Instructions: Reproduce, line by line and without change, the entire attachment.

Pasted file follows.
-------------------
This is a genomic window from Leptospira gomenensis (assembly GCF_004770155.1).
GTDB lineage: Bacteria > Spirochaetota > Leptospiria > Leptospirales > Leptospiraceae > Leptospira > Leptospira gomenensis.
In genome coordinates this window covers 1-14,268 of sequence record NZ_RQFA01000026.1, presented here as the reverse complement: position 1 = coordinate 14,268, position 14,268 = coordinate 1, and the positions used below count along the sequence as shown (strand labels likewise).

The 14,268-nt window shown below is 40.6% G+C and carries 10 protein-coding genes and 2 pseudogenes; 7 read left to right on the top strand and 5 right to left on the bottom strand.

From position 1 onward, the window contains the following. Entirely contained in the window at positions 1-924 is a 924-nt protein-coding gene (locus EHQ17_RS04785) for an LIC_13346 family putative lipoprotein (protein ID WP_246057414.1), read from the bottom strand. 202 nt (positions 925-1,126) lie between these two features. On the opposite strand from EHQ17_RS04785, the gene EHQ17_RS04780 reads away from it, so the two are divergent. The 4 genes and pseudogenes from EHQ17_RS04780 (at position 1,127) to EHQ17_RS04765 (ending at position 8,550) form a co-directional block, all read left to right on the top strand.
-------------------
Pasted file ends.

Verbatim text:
This is a genomic window from Leptospira gomenensis (assembly GCF_004770155.1).
GTDB lineage: Bacteria > Spirochaetota > Leptospiria > Leptospirales > Leptospiraceae > Leptospira > Leptospira gomenensis.
In genome coordinates this window covers 1-14,268 of sequence record NZ_RQFA01000026.1, presented here as the reverse complement: position 1 = coordinate 14,268, position 14,268 = coordinate 1, and the positions used below count along the sequence as shown (strand labels likewise).

The 14,268-nt window shown below is 40.6% G+C and carries 10 protein-coding genes and 2 pseudogenes; 7 read left to right on the top strand and 5 right to left on the bottom strand.

From position 1 onward, the window contains the following. Entirely contained in the window at positions 1-924 is a 924-nt protein-coding gene (locus EHQ17_RS04785) for an LIC_13346 family putative lipoprotein (protein ID WP_246057414.1), read from the bottom strand. 202 nt (positions 925-1,126) lie between these two features. On the opposite strand from EHQ17_RS04785, the gene EHQ17_RS04780 reads away from it, so the two are divergent. The 4 genes and pseudogenes from EHQ17_RS04780 (at position 1,127) to EHQ17_RS04765 (ending at position 8,550) form a co-directional block, all read left to right on the top strand.